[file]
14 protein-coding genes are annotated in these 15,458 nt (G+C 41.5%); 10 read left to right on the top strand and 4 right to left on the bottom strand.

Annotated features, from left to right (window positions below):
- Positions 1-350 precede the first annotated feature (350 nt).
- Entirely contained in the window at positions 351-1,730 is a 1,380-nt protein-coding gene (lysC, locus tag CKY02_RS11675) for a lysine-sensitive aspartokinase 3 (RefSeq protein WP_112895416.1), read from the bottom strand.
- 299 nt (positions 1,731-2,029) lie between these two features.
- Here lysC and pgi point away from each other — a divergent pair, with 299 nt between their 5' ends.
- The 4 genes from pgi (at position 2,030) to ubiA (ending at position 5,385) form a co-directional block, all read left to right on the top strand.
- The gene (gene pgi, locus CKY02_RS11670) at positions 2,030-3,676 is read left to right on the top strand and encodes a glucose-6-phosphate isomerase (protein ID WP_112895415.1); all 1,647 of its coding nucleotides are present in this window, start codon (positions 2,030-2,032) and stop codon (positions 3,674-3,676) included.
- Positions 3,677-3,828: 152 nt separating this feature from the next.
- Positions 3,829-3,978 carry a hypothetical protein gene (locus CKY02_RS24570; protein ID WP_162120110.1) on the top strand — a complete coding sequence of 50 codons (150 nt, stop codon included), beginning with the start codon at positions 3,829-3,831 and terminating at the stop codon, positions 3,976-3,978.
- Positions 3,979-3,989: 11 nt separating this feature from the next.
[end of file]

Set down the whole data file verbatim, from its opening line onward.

14 protein-coding genes are annotated in these 15,458 nt (G+C 41.5%); 10 read left to right on the top strand and 4 right to left on the bottom strand.

Annotated features, from left to right (window positions below):
- Positions 1-350 precede the first annotated feature (350 nt).
- Entirely contained in the window at positions 351-1,730 is a 1,380-nt protein-coding gene (lysC, locus tag CKY02_RS11675) for a lysine-sensitive aspartokinase 3 (RefSeq protein WP_112895416.1), read from the bottom strand.
- 299 nt (positions 1,731-2,029) lie between these two features.
- Here lysC and pgi point away from each other — a divergent pair, with 299 nt between their 5' ends.
- The 4 genes from pgi (at position 2,030) to ubiA (ending at position 5,385) form a co-directional block, all read left to right on the top strand.
- The gene (gene pgi, locus CKY02_RS11670) at positions 2,030-3,676 is read left to right on the top strand and encodes a glucose-6-phosphate isomerase (protein ID WP_112895415.1); all 1,647 of its coding nucleotides are present in this window, start codon (positions 2,030-2,032) and stop codon (positions 3,674-3,676) included.
- Positions 3,677-3,828: 152 nt separating this feature from the next.
- Positions 3,829-3,978 carry a hypothetical protein gene (locus CKY02_RS24570; protein ID WP_162120110.1) on the top strand — a complete coding sequence of 50 codons (150 nt, stop codon included), beginning with the start codon at positions 3,829-3,831 and terminating at the stop codon, positions 3,976-3,978.
- Positions 3,979-3,989: 11 nt separating this feature from the next.